Randomised comparison of a simple warfarin dosing algorithm versus a computerised anticoagulation management system for control of warfarin maintenance therapy
.
Thromb Haemost
.
2012
;
108
(
6
):
1228
-
1235
.
35.
Grzymala-Lubanski
B
,
Själander
S
,
Renlund
H
,
Svensson
PJ
,
Själander
A
.
Computer aided warfarin dosing in the Swedish national quality registry AuriculA - algorithmic suggestions are performing better than manually changed doses
.
Thromb Res
.
2013
;
131
(
2
):
130
-
134
.
36.
Manotti
C
,
Moia
M
,
Palareti
G
,
Pengo
V
,
Ria
L
,
Dettori
AG
.
Effect of computer-aided management on the quality of treatment in anticoagulated patients: a prospective, randomized, multicenter trial of APROAT (Automated PRogram for Oral Anticoagulant Treatment)
.
Haematologica
.
2001
;
86
(
10
):
1060
-
1070
.
37.
Denas
G
,
Cucchini
U
,
Iliceto
S
,
Pengo
V
.
An oral vitamin K protocol to reverse over-anticoagulation in patients presenting with an international normalised ratio above 10.0
.
Thromb Haemost
.
2009
;
101
(
2
):
410
-
411
.
38.
Denas
G
,
Marzot
F
,
Offelli
P
, et al
.
Effectiveness and safety of a management protocol to correct over-anticoagulation with oral vitamin K: a retrospective study of 1,043 cases
.
J Thromb Thrombolysis
.
2009
;
27
(
3
):
340
-
347
.
39.
Torn
M
,
Cannegieter
SC
,
Bollen
WL
,
van der Meer
FJ
,
van der Wall
EE
,
Rosendaal
FR
.
Optimal level of oral anticoagulant therapy for the prevention of arterial thrombosis in patients with mechanical heart valve prostheses, atrial fibrillation, or myocardial infarction: a prospective study of 4202 patients
.
Arch Intern Med
.
2009
;
169
(
13
):
1203
-
1209
.
40.
Holbrook
A
,
Schulman
S
,
Witt
DM
, et al
.
Evidence-based management of anticoagulant therapy: Antithrombotic Therapy and Prevention of Thrombosis, 9th ed: American College of Chest Physicians Evidence-Based Clinical Practice Guidelines
.
Chest
.
2012
;
141
(
suppl 2
):
e152S
-
e184S
.
41.
Pengo
V
,
Cucchini
U
,
Denas
G
, et al
;
Italian Federation of Centers for the Diagnosis of Thrombosis and Management of Antithrombotic Therapies (FCSA)
.
Standardized low-molecular-weight heparin bridging regimen in outpatients on oral anticoagulants undergoing invasive procedure or surgery: an inception cohort management study
.
Circulation
.
2009
;
119
(
22
):
2920
-
2927
.
42.
Denas
G
,
Testa
S
,
Quintavalla
R
, et al
.
A bridging protocol in high-thrombotic risk mechanical valve bearers undergoing surgery or invasive procedures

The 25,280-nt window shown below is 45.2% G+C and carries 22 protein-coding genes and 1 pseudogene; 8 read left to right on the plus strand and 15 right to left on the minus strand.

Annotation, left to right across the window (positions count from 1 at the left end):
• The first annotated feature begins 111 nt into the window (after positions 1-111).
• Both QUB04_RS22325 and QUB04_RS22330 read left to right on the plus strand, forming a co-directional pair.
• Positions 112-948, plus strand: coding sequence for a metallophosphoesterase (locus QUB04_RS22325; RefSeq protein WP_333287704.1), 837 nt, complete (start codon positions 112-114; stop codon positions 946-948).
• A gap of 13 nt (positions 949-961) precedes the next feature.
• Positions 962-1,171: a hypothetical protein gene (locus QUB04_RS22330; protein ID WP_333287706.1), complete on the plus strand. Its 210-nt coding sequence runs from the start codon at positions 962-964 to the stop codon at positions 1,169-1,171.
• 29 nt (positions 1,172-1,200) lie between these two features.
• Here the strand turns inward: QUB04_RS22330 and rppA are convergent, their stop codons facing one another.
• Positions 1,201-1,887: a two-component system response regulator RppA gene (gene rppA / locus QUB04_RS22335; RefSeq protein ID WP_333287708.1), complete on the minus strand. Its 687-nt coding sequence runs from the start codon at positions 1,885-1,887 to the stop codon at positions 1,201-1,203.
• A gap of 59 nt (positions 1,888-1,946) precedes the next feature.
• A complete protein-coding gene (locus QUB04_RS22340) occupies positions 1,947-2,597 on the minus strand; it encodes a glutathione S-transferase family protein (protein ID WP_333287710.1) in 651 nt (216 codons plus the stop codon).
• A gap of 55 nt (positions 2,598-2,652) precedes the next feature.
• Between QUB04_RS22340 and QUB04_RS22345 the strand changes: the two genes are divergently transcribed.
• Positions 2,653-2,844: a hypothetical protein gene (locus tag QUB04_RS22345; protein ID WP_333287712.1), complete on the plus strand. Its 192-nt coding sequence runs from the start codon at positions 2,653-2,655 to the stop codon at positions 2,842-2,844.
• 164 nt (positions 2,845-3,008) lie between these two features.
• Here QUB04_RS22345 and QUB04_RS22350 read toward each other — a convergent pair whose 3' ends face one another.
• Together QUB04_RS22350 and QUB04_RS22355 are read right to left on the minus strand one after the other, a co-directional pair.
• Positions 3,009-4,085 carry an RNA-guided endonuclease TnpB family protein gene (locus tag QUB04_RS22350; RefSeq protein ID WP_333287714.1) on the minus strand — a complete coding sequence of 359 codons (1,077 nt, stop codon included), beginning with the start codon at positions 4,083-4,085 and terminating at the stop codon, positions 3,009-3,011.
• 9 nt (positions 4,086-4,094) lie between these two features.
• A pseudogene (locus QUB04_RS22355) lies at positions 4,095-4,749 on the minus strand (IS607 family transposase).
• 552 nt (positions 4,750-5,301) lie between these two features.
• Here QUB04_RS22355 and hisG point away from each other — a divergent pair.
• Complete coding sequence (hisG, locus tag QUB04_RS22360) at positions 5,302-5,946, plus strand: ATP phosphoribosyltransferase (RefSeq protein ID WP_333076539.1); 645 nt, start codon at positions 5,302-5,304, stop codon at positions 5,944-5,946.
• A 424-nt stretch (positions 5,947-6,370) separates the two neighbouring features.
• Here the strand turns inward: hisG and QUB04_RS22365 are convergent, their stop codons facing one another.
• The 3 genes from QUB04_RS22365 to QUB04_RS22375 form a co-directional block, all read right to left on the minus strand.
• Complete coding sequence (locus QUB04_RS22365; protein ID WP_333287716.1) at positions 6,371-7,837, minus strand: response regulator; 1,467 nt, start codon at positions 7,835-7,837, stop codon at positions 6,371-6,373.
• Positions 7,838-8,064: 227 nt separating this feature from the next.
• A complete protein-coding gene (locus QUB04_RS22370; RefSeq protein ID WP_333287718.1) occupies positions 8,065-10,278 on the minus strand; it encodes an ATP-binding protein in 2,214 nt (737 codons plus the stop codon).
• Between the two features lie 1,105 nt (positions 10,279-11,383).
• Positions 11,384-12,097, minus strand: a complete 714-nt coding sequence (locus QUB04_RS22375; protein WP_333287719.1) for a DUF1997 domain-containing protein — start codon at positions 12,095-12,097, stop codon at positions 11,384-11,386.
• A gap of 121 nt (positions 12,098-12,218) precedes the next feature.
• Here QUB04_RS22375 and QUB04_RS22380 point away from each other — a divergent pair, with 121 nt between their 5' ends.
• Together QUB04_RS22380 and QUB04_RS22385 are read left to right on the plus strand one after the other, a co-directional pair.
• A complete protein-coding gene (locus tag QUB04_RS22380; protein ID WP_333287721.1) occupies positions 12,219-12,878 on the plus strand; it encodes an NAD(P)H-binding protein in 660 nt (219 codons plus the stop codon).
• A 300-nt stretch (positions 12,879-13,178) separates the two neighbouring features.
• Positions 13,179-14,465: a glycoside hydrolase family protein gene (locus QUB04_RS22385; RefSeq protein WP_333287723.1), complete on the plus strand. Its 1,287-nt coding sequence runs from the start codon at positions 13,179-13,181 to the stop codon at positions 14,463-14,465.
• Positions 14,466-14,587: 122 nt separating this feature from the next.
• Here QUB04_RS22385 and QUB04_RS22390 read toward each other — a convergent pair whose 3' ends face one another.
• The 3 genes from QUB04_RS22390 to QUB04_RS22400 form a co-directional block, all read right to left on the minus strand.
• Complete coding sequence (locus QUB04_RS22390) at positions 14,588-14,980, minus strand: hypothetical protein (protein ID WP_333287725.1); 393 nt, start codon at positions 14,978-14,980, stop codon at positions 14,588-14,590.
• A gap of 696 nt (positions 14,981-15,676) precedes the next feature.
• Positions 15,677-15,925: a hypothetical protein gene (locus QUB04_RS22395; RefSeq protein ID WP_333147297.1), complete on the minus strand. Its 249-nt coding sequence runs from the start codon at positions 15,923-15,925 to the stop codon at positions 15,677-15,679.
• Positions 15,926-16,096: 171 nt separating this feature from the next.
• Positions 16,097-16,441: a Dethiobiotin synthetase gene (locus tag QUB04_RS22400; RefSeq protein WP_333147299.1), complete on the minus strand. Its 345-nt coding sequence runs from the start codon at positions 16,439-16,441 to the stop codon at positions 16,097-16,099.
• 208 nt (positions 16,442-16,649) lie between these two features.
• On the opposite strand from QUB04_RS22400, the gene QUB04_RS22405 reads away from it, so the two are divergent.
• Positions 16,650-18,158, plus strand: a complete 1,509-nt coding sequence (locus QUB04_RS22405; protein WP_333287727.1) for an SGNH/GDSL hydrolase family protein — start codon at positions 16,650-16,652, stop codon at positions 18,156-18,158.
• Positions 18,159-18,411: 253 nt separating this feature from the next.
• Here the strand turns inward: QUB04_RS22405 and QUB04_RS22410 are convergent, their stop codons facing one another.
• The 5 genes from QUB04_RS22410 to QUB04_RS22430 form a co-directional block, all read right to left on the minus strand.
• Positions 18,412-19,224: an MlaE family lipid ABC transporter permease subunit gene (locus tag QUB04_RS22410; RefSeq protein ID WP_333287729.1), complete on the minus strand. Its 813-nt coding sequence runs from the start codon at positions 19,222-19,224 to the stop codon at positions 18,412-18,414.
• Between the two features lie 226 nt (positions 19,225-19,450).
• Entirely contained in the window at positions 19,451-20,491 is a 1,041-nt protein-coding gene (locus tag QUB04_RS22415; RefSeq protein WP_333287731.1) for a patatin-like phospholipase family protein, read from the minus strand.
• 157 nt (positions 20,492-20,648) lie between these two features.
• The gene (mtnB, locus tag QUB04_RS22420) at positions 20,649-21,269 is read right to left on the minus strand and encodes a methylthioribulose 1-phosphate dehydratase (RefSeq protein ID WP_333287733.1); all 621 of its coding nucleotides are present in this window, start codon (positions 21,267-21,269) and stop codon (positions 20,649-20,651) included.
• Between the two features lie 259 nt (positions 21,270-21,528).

.
J Am Coll Cardiol
.
2016
;
68
(
24
):
2714
-
2715
.
43.
Birnie
DH
,
Healey
JS
,
Wells
GA
, et al
;
BRUISE CONTROL Investigators
.
Pacemaker or defibrillator surgery without interruption of anticoagulation
.
N Engl J Med
.
2013
;
368
(
22
):
2084
-
2093
.
44.
Douketis
JD
,
Spyropoulos
AC
,
Kaatz
S
, et al
;
BRIDGE Investigators
.
Perioperative bridging anticoagulation in patients with atrial fibrillation
.
N Engl J Med
.
2015
;
373
(
9
):
823
-
833
.
45.
Douketis
JD
,
Spyropoulos
AC
,
Spencer
FA
, et al
.
Perioperative management of antithrombotic therapy: Antithrombotic Therapy and Prevention of Thrombosis, 9th ed: American College of Chest Physicians Evidence-Based Clinical Practice Guidelines
.
Chest
.
2012
;
141
(
suppl 2
):
e326S
-
e350S
.
46.
Holbrook
AM
,
Pereira
JA
,
Labiris
R
, et al
.
Systematic overview of warfarin and its drug and food interactions
.
Arch Intern Med
.
2005
;
165
(
10
):
1095
-
1106
.
47.
Wells
PS
,
Holbrook
AM
,
Crowther
NR
,
Hirsh
J
.
Interactions of warfarin with drugs and food
.
Ann Intern Med
.
1994
;
121
(
9
):
676
-
683
.
48.
Ageno
W
,
Gallus
AS
,
Wittkowsky
A
,
Crowther
M
,
Hylek
EM
,
Palareti
G
.
Oral anticoagulant therapy: Antithrombotic Therapy and Prevention of Thrombosis, 9th ed: American College of Chest Physicians Evidence-Based Clinical Practice Guidelines
.
Chest
.
2012
;
141
(
suppl 2
):
e44S
-
e88S
.
49.
Testa
S
,
Paoletti
O
,
Zimmermann
A
,
Bassi
L
,
Zambelli
S
,
Cancellieri
E
.
The role of anticoagulation clinics in the era of new oral anticoagulants
.
Thrombosis
.
2012
;
2012
:
835356
.
50.
Antonucci
E
,
Poli
D
,
Tosetto
A
, et al
;
START-Register
.
The Italian START-Register on Anticoagulation with Focus on Atrial Fibrillation
.
PLoS One
.
2015
;
10
(
5
):
e0124719
.
51.
Palareti
G
,
Antonucci
E
,
Migliaccio
L
, et al
;
centers participating in the FCSA-START-Register (The ISCOAT 2016 study: Italian Study on Complications of Oral Anticoagulant Therapy-2016)
.
Vitamin K antagonist therapy: changes in the treated populations and in management results in Italian anticoagulation clinics compared with those recorded 20 years ago
.
Intern Emerg Med
.
2017
;
12
(
8
):
1109
-
1119
.
52.
Denas
G
,
Gennaro
N
,
Ferroni
E
, et al
.
Effectiveness and safety of oral anticoagulation with non-vitamin K antagonists compared to well-managed vitamin K antagonists in naïve patients with non-valvular atrial fibrillation: propensity score matched cohort study
.
Int J Cardiol
.
2017
;
249
:
198
-
203
.
53.
Arianna Anticoagulation Foundation
. Who we are. Available at https://www.anticoagulazione.it/index.php/who-we-are. Accessed 27 September 2018.
54.
International Self-Monitoring Association of Oral Anticoagulated Patients - ISMAAP
. Home page. Available at: https://www.ismaap.org/welcome-to-ismaap/. Accessed 27 September 2018.
55.
Anticoagulation Centers of Excellence
. Welcome to anticoagulation centers of excellence. Available at: http://excellence.acforum.org/index.php. Accessed 27 September 2018.

Author notes

Conflict-of-interest disclosure: The authors declare no competing financial interests.

Off-label drug use: None disclosed.